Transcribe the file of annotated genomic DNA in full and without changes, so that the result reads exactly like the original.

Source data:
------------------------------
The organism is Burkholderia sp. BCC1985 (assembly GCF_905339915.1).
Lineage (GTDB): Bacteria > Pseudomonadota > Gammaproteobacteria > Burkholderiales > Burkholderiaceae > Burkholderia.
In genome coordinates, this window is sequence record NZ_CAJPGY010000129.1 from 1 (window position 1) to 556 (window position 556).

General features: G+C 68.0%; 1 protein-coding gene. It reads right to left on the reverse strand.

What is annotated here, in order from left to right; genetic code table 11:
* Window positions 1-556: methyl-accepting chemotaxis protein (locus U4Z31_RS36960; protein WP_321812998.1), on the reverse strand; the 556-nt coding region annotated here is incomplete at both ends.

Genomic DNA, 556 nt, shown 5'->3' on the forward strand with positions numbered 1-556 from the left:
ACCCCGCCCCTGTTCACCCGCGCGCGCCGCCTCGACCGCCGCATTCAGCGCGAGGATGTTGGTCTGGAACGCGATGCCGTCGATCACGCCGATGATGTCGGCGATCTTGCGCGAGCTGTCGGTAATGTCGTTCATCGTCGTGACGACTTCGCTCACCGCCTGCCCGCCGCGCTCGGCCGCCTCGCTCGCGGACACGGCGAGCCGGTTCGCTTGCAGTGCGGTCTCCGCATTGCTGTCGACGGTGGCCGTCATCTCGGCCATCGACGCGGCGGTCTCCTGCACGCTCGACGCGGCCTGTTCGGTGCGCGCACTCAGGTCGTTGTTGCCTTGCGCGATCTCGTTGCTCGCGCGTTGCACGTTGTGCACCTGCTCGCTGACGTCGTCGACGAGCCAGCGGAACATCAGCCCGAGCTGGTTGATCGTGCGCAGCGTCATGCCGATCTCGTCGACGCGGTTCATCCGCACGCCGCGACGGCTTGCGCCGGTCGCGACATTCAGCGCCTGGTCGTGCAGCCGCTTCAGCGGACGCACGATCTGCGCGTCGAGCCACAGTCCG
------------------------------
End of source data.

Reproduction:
The organism is Burkholderia sp. BCC1985 (assembly GCF_905339915.1).
Lineage (GTDB): Bacteria > Pseudomonadota > Gammaproteobacteria > Burkholderiales > Burkholderiaceae > Burkholderia.
In genome coordinates, this window is sequence record NZ_CAJPGY010000129.1 from 1 (window position 1) to 556 (window position 556).

General features: G+C 68.0%; 1 protein-coding gene. It reads right to left on the reverse strand.

What is annotated here, in order from left to right; genetic code table 11:
* Window positions 1-556: methyl-accepting chemotaxis protein (locus U4Z31_RS36960; protein WP_321812998.1), on the reverse strand; the 556-nt coding region annotated here is incomplete at both ends.

Genomic DNA, 556 nt, shown 5'->3' on the forward strand with positions numbered 1-556 from the left:
ACCCCGCCCCTGTTCACCCGCGCGCGCCGCCTCGACCGCCGCATTCAGCGCGAGGATGTTGGTCTGGAACGCGATGCCGTCGATCACGCCGATGATGTCGGCGATCTTGCGCGAGCTGTCGGTAATGTCGTTCATCGTCGTGACGACTTCGCTCACCGCCTGCCCGCCGCGCTCGGCCGCCTCGCTCGCGGACACGGCGAGCCGGTTCGCTTGCAGTGCGGTCTCCGCATTGCTGTCGACGGTGGCCGTCATCTCGGCCATCGACGCGGCGGTCTCCTGCACGCTCGACGCGGCCTGTTCGGTGCGCGCACTCAGGTCGTTGTTGCCTTGCGCGATCTCGTTGCTCGCGCGTTGCACGTTGTGCACCTGCTCGCTGACGTCGTCGACGAGCCAGCGGAACATCAGCCCGAGCTGGTTGATCGTGCGCAGCGTCATGCCGATCTCGTCGACGCGGTTCATCCGCACGCCGCGACGGCTTGCGCCGGTCGCGACATTCAGCGCCTGGTCGTGCAGCCGCTTCAGCGGACGCACGATCTGCGCGTCGAGCCACAGTCCG